There are many pivotal moments in parenting, including important conversations that help teach our children about life. Unfortunately, for Black and brown parents, one of those conversations inevitably includes “the talk” about racism, police violence and white supremacy. It is hard to watch the innocence slowly leave your child, when we have to tell them how they will be judged daily just because of the amount of melanin in their skin.

“Black and brown children don’t get the grace and space to mess up. If they do, their lives could be taken in an instant,” Wanda Dorlean writes. RUCHUDA BOONPLIEN/

“The talk” is just one of many ways we treat Black and brown children as adults. Seemingly overnight they go from cute babies to threats. I am continuously reminded that despite how hard I try, I can do little to keep them safe when they are apart from me. Black and brown children don’t get the grace and space to mess up. If they do, their lives could be taken in an instant. We have “the talk” because we know it’s not a matter of if our children will encounter racism, but when. The talk serves as a kind of armor so that they are not caught unaware or surprised. What does it say about us as a nation when parents have to prepare 5- and 6-year-olds to encounter hate because of the color of their skin?

I wish I could say I struggle to name specific examples of how my children are treated as threats in their own community, but unfortunately, there are many. They have been told by other children they can’t play because they are Black. My son has been called the N-word by people in passing vehicles. Just last week, a resident of NSY Portsmouth Homes here in Kittery called the police on my 10-year-old daughter because of a merry-go-round accident. Think about it for a moment. Calling the police on a child. A 10-year-old child. Not a child in crisis. Not a child with a weapon. Simply a child who accidentally knocked someone off playground equipment. Does she deserve to be traumatized for this? My daughter ran home crying hysterically because an adult decided this was the best course of action because her kid fell off the merry-go-round. What could have been handled through calm conversation instead was escalated to the point where police were involved.

It is not news how a police interaction can affect a young person of color. Trayvon Martin, Ma’Khia Bryant, Elijah McClain, Michael Brown – the list goes on. The responsibility is on all of us to become dedicated to navigating conflict in ways that minimize harm, enrich community bonds and acknowledge the systemic oppression that Black, Indigenous and people of color communities face. We need to stop injecting law enforcement into places where it doesn’t belong. We have seen countless stories of Black people being policed just for simply existing. Things like holding a barbecue without a permit, children selling water to raise money, bird watching and now, in Kittery, for a merry-go-round incident. Kittery is not exempt from bigotry, hatred and racism.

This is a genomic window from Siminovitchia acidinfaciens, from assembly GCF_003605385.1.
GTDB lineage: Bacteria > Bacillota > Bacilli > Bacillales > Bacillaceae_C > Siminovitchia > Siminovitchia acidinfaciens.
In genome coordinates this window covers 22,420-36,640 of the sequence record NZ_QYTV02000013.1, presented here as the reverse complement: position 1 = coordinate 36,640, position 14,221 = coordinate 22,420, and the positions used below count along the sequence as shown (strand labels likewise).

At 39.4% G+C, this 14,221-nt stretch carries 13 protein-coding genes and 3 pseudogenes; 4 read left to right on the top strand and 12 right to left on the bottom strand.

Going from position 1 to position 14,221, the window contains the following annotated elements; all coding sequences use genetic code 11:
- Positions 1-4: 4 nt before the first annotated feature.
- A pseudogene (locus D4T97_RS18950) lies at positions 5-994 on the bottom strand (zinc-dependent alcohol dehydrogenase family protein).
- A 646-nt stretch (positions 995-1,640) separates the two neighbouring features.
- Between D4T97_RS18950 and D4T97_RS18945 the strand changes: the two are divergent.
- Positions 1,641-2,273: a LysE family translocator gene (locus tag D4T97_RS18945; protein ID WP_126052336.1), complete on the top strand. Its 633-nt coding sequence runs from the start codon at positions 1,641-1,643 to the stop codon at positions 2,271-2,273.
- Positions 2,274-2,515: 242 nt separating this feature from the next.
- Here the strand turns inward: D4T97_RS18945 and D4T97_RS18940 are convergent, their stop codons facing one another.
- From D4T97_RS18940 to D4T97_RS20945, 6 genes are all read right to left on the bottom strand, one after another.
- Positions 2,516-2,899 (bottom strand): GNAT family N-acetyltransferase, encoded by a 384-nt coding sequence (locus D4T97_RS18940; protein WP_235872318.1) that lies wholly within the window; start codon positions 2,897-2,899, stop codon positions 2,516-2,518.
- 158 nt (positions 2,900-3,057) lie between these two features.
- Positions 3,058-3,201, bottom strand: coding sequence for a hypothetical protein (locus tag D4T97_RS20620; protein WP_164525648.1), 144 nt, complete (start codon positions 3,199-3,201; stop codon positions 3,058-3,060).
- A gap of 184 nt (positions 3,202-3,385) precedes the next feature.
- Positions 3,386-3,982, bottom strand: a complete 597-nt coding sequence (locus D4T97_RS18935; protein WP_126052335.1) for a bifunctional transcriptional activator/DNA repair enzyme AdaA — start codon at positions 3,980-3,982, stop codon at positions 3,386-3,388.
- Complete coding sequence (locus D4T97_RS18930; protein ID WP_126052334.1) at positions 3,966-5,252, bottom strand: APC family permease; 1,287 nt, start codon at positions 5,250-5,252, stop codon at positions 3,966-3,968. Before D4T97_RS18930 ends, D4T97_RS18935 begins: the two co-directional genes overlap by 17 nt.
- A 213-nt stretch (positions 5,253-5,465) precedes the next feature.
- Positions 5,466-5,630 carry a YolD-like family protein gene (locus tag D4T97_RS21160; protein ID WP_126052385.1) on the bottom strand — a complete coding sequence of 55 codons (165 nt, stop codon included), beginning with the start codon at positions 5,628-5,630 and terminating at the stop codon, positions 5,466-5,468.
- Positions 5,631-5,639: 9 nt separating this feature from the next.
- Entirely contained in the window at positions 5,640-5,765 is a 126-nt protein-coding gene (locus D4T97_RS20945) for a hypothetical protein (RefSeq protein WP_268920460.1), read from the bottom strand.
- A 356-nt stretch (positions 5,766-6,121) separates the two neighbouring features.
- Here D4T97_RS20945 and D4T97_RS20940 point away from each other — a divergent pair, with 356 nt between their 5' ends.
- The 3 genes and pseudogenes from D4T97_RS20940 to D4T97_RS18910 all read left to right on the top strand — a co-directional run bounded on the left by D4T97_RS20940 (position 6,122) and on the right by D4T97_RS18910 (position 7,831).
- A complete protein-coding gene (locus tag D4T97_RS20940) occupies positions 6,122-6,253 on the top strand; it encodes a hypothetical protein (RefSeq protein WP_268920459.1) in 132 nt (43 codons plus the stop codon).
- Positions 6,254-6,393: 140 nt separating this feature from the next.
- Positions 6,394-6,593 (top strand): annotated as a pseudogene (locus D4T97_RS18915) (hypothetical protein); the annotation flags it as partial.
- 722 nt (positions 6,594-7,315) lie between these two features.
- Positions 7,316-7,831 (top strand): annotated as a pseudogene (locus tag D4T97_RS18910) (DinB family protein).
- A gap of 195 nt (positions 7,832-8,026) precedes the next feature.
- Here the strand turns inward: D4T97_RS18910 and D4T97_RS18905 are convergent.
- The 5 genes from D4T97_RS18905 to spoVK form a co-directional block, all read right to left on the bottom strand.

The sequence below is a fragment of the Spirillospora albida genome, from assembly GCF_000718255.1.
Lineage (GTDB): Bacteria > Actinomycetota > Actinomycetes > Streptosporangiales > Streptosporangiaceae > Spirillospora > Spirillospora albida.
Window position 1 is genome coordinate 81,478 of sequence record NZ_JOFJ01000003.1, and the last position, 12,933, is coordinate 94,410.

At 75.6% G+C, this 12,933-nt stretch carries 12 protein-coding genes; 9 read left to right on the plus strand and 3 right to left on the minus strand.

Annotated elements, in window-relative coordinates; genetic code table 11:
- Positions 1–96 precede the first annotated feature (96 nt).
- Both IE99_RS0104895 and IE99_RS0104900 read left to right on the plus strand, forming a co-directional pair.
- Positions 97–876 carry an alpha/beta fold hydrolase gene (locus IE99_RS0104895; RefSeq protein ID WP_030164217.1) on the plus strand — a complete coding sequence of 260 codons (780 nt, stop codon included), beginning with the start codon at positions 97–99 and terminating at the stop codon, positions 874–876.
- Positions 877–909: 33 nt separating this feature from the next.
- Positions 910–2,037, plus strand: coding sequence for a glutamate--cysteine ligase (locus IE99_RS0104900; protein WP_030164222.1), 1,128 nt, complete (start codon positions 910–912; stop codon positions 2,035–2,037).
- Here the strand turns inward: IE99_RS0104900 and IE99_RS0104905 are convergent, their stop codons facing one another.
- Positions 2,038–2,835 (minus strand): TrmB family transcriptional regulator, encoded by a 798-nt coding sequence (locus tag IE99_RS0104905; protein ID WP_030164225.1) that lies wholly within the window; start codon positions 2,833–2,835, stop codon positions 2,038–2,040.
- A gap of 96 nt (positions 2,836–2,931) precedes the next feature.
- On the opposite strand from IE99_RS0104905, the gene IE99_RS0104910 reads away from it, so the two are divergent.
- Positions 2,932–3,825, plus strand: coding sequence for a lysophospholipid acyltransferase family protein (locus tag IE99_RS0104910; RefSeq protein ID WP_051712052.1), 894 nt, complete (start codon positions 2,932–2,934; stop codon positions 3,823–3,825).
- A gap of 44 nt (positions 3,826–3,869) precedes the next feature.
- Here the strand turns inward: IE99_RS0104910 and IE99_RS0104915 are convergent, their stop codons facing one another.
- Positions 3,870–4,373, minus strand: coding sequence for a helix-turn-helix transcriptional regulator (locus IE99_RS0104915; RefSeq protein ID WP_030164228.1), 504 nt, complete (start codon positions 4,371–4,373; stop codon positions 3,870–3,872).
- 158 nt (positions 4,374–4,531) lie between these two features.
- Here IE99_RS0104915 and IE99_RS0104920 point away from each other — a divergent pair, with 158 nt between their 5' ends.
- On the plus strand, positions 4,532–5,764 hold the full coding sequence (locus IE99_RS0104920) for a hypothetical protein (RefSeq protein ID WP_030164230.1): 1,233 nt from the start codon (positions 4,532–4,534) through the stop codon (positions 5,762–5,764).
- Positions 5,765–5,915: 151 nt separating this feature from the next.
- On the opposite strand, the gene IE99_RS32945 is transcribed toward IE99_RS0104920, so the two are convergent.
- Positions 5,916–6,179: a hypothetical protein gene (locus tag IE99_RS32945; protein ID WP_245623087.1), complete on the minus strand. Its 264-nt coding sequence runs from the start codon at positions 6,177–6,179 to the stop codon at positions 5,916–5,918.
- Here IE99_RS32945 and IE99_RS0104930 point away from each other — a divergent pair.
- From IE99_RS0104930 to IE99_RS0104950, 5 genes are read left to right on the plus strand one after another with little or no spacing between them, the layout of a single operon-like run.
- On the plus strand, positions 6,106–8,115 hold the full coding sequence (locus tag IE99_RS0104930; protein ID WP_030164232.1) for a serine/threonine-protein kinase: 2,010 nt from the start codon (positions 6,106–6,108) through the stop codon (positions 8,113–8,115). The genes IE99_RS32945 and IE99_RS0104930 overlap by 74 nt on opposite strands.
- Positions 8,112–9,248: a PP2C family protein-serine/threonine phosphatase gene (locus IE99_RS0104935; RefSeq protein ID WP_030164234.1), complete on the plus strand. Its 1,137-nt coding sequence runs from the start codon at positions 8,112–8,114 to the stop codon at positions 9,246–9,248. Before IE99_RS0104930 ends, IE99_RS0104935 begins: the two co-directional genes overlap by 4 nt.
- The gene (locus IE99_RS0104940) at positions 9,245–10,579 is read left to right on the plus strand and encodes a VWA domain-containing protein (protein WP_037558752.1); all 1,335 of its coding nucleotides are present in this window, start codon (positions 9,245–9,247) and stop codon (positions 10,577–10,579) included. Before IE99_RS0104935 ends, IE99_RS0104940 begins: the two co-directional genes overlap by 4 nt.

My family has had many moments of joy with amazing people in Kittery. When my husband was sick with COVID, we were overwhelmed with the support that we received. Fortunately, he’s healthy again, but other risks remain. Please remember, BIPOC families in this town have an experience that is vastly different from white families’. We are counting on white allies who are dedicated to dismantling systems of oppression and reducing harm against BIPOC communities. That starts with thinking twice before calling the police.

I could easily become consumed by fears, sadness, anger and grief. My response could be to tell my children to never play at the nearby playgrounds.. Instead, I let myself envision a future where my children are safe and able to just live as children. I dream of a public park where my kids can play and not be told they don’t belong. I long for a world where adults choose to talk to each other rather than call the police. I long for a world that doesn’t need to witness Black lives being violently stripped away to feel a little empathy. I long for a world where I can just take a breath and know my skin color isn’t perceived as a threat.

Comments are not available on this story.